Posts are the backbone of a WordPress site. Pages are important, but posts are what make–or break–the site.

One easy way to think about what’s a post (versus what’s a page) is that posts are something you’ll have a lot of or that you can count. For example, articles, reviews, and blog posts should all be posts.

Posts can also be categorized, tagged, sorted, ordered, grouped, and, depending on your plugins, code or theme, be displayed in a multitude of layouts.

[box type=”tick”]When in doubt as to what to create, just create a post.[/box]

One note on how the URL is displayed for your posts. If you’re using a permalink structure that puts the category before the post name (e.g. and then you change the category later, your URL will change. Usually, WP is pretty smart and will guide the visitor to the right page, but it might not. I prefer to always just use the “post name” permalink structure which doesn’t use categories but rather just the domain name and then the “slug” of the post (e.g. That way, you’re sure that your URL for that post will stay the same for as long as your site exists–as long as you don’t change it manually.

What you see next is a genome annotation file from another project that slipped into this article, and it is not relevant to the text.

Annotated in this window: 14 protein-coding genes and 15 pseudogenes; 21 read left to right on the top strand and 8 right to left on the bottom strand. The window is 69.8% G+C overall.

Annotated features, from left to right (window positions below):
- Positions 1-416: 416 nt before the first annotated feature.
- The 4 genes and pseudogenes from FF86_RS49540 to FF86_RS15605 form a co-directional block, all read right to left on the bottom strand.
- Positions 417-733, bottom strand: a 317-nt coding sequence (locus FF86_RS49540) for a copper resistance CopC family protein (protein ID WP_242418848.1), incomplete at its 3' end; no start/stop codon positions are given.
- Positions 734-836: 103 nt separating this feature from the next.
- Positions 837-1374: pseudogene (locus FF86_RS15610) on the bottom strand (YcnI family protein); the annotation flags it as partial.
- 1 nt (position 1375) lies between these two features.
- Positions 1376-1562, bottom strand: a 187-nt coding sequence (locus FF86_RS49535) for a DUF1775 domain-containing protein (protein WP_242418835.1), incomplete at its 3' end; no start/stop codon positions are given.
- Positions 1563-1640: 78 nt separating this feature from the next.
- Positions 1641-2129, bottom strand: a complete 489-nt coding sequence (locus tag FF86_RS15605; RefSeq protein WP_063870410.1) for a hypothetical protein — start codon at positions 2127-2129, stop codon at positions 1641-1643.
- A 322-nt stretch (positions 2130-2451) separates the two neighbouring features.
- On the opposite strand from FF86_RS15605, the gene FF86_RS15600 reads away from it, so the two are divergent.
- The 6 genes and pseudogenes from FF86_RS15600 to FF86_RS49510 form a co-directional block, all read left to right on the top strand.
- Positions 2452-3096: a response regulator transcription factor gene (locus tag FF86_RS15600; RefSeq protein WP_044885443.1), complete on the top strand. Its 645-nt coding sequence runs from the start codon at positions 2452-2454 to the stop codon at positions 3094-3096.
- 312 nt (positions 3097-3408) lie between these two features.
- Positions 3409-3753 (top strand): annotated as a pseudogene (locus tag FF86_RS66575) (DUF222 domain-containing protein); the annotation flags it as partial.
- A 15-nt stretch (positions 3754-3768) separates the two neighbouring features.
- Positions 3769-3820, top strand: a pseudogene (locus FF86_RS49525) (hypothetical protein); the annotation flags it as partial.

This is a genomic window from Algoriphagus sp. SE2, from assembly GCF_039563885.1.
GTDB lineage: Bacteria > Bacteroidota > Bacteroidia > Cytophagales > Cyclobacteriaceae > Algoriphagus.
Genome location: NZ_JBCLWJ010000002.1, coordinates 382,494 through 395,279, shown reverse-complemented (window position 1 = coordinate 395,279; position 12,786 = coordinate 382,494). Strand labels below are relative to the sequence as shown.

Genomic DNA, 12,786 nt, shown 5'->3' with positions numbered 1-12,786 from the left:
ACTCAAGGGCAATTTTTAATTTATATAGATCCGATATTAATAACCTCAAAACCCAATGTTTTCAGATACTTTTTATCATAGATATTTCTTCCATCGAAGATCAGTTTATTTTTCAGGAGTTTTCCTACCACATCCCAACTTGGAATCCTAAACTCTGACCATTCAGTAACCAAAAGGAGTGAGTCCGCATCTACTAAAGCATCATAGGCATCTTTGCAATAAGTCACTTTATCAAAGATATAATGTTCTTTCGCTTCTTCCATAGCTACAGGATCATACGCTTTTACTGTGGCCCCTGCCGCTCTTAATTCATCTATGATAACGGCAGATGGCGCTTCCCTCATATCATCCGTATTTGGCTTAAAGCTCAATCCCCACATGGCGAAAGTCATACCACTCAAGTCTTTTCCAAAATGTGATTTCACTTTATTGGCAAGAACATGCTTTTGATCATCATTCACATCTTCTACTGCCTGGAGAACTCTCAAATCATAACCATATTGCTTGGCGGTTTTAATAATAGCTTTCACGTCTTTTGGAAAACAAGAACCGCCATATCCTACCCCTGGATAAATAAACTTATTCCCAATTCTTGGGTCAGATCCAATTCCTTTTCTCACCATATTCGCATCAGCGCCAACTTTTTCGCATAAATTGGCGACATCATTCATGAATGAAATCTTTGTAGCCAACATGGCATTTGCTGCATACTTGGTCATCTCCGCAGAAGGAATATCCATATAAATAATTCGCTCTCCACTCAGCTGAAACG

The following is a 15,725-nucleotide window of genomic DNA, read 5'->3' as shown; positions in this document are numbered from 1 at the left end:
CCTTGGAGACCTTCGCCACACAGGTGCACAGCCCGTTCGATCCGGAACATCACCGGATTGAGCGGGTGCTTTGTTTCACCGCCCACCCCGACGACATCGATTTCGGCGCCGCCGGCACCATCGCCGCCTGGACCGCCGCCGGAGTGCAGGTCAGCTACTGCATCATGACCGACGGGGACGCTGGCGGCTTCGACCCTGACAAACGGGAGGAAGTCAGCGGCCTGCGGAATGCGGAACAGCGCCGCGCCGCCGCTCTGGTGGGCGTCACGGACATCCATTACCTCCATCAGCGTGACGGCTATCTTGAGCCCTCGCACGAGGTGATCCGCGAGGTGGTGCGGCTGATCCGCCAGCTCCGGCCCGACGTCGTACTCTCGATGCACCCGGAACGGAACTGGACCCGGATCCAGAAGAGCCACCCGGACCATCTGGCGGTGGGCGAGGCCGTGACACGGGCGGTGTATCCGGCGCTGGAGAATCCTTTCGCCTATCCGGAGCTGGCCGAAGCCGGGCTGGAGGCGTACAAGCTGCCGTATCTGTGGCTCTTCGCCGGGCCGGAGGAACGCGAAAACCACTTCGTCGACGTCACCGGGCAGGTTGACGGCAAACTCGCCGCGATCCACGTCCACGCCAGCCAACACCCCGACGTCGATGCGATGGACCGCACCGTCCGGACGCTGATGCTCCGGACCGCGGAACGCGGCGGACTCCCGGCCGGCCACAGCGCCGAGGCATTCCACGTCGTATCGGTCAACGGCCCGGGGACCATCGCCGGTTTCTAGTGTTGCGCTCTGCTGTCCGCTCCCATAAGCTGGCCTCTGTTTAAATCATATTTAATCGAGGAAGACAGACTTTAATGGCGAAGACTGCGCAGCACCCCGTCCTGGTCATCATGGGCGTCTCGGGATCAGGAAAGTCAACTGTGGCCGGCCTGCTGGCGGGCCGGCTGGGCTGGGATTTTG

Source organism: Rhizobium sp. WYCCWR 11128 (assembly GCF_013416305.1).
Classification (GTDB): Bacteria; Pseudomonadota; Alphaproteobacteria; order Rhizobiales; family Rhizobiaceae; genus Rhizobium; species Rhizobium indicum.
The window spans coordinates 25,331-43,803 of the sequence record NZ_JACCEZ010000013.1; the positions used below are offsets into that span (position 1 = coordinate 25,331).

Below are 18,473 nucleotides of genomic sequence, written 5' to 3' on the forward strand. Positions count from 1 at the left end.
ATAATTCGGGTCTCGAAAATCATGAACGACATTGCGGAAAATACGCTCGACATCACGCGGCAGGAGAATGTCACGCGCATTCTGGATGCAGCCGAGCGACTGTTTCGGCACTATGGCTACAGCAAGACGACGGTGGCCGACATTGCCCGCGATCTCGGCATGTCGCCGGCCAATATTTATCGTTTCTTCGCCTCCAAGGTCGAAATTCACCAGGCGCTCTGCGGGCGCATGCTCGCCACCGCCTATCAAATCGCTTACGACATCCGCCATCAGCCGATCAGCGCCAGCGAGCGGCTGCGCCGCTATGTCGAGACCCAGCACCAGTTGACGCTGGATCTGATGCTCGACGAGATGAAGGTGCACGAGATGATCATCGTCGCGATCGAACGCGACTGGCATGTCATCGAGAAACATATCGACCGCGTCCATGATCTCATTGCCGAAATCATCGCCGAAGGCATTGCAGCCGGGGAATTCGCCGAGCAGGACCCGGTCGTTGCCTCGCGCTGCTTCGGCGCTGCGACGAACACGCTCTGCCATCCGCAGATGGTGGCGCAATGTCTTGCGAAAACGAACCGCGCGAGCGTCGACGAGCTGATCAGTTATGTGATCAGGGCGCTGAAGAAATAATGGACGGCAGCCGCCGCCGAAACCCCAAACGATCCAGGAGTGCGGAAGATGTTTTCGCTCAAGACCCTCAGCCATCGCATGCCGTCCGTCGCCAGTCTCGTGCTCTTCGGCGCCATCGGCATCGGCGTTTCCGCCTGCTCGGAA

[box]Just to confuse you, you can also have a page called Blog that …. lists all of your posts.[/box]

One important feature of a post is the excerpt. This is what visitors will usually see on an archive or category page. It’s a good habit to get into as it also reminds you to summarize your post.

Posts, pages, categories, tags ... when do you use which?

Posts, pages, categories, tags … when do you use which?